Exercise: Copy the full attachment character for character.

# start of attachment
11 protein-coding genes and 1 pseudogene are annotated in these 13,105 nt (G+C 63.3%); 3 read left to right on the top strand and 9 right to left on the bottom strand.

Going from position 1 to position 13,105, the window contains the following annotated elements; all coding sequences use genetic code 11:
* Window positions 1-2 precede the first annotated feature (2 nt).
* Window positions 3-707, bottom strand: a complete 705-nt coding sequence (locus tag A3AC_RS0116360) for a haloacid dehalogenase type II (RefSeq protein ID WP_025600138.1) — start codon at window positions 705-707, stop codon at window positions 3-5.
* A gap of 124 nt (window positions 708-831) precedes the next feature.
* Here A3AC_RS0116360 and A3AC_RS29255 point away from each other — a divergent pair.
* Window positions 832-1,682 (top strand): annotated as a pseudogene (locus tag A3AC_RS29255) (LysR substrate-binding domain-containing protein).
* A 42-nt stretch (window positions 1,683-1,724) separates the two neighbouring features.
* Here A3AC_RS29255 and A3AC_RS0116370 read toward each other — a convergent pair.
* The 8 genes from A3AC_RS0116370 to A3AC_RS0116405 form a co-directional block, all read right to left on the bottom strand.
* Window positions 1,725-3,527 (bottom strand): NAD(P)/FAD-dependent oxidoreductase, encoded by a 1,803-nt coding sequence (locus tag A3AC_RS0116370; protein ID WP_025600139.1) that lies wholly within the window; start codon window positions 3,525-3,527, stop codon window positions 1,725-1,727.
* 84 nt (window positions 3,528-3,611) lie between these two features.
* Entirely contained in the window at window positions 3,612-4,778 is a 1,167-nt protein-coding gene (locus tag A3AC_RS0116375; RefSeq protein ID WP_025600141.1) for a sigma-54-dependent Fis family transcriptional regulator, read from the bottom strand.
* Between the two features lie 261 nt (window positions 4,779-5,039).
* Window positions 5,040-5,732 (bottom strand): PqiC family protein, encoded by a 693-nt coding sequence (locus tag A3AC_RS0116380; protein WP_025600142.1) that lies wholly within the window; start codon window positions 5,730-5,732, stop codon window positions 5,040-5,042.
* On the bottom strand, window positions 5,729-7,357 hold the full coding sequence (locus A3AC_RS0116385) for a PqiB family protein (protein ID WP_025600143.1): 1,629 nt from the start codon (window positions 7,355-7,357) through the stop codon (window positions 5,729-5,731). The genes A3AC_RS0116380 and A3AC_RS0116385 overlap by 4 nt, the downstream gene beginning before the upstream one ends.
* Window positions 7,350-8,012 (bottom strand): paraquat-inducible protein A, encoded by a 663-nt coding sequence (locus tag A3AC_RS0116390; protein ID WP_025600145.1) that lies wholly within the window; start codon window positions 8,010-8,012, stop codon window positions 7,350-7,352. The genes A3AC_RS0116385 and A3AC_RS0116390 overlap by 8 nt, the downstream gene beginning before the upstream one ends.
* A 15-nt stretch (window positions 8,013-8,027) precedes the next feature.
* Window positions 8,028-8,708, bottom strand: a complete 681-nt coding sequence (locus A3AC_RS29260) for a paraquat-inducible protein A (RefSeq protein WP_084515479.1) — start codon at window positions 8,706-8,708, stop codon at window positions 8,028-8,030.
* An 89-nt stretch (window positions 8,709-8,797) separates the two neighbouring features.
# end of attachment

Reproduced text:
11 protein-coding genes and 1 pseudogene are annotated in these 13,105 nt (G+C 63.3%); 3 read left to right on the top strand and 9 right to left on the bottom strand.

Going from position 1 to position 13,105, the window contains the following annotated elements; all coding sequences use genetic code 11:
* Window positions 1-2 precede the first annotated feature (2 nt).
* Window positions 3-707, bottom strand: a complete 705-nt coding sequence (locus tag A3AC_RS0116360) for a haloacid dehalogenase type II (RefSeq protein ID WP_025600138.1) — start codon at window positions 705-707, stop codon at window positions 3-5.
* A gap of 124 nt (window positions 708-831) precedes the next feature.
* Here A3AC_RS0116360 and A3AC_RS29255 point away from each other — a divergent pair.
* Window positions 832-1,682 (top strand): annotated as a pseudogene (locus tag A3AC_RS29255) (LysR substrate-binding domain-containing protein).
* A 42-nt stretch (window positions 1,683-1,724) separates the two neighbouring features.
* Here A3AC_RS29255 and A3AC_RS0116370 read toward each other — a convergent pair.
* The 8 genes from A3AC_RS0116370 to A3AC_RS0116405 form a co-directional block, all read right to left on the bottom strand.
* Window positions 1,725-3,527 (bottom strand): NAD(P)/FAD-dependent oxidoreductase, encoded by a 1,803-nt coding sequence (locus tag A3AC_RS0116370; protein ID WP_025600139.1) that lies wholly within the window; start codon window positions 3,525-3,527, stop codon window positions 1,725-1,727.
* 84 nt (window positions 3,528-3,611) lie between these two features.
* Entirely contained in the window at window positions 3,612-4,778 is a 1,167-nt protein-coding gene (locus tag A3AC_RS0116375; RefSeq protein ID WP_025600141.1) for a sigma-54-dependent Fis family transcriptional regulator, read from the bottom strand.
* Between the two features lie 261 nt (window positions 4,779-5,039).
* Window positions 5,040-5,732 (bottom strand): PqiC family protein, encoded by a 693-nt coding sequence (locus tag A3AC_RS0116380; protein WP_025600142.1) that lies wholly within the window; start codon window positions 5,730-5,732, stop codon window positions 5,040-5,042.
* On the bottom strand, window positions 5,729-7,357 hold the full coding sequence (locus A3AC_RS0116385) for a PqiB family protein (protein ID WP_025600143.1): 1,629 nt from the start codon (window positions 7,355-7,357) through the stop codon (window positions 5,729-5,731). The genes A3AC_RS0116380 and A3AC_RS0116385 overlap by 4 nt, the downstream gene beginning before the upstream one ends.
* Window positions 7,350-8,012 (bottom strand): paraquat-inducible protein A, encoded by a 663-nt coding sequence (locus tag A3AC_RS0116390; protein ID WP_025600145.1) that lies wholly within the window; start codon window positions 8,010-8,012, stop codon window positions 7,350-7,352. The genes A3AC_RS0116385 and A3AC_RS0116390 overlap by 8 nt, the downstream gene beginning before the upstream one ends.
* A 15-nt stretch (window positions 8,013-8,027) precedes the next feature.
* Window positions 8,028-8,708, bottom strand: a complete 681-nt coding sequence (locus A3AC_RS29260) for a paraquat-inducible protein A (RefSeq protein WP_084515479.1) — start codon at window positions 8,706-8,708, stop codon at window positions 8,028-8,030.
* An 89-nt stretch (window positions 8,709-8,797) separates the two neighbouring features.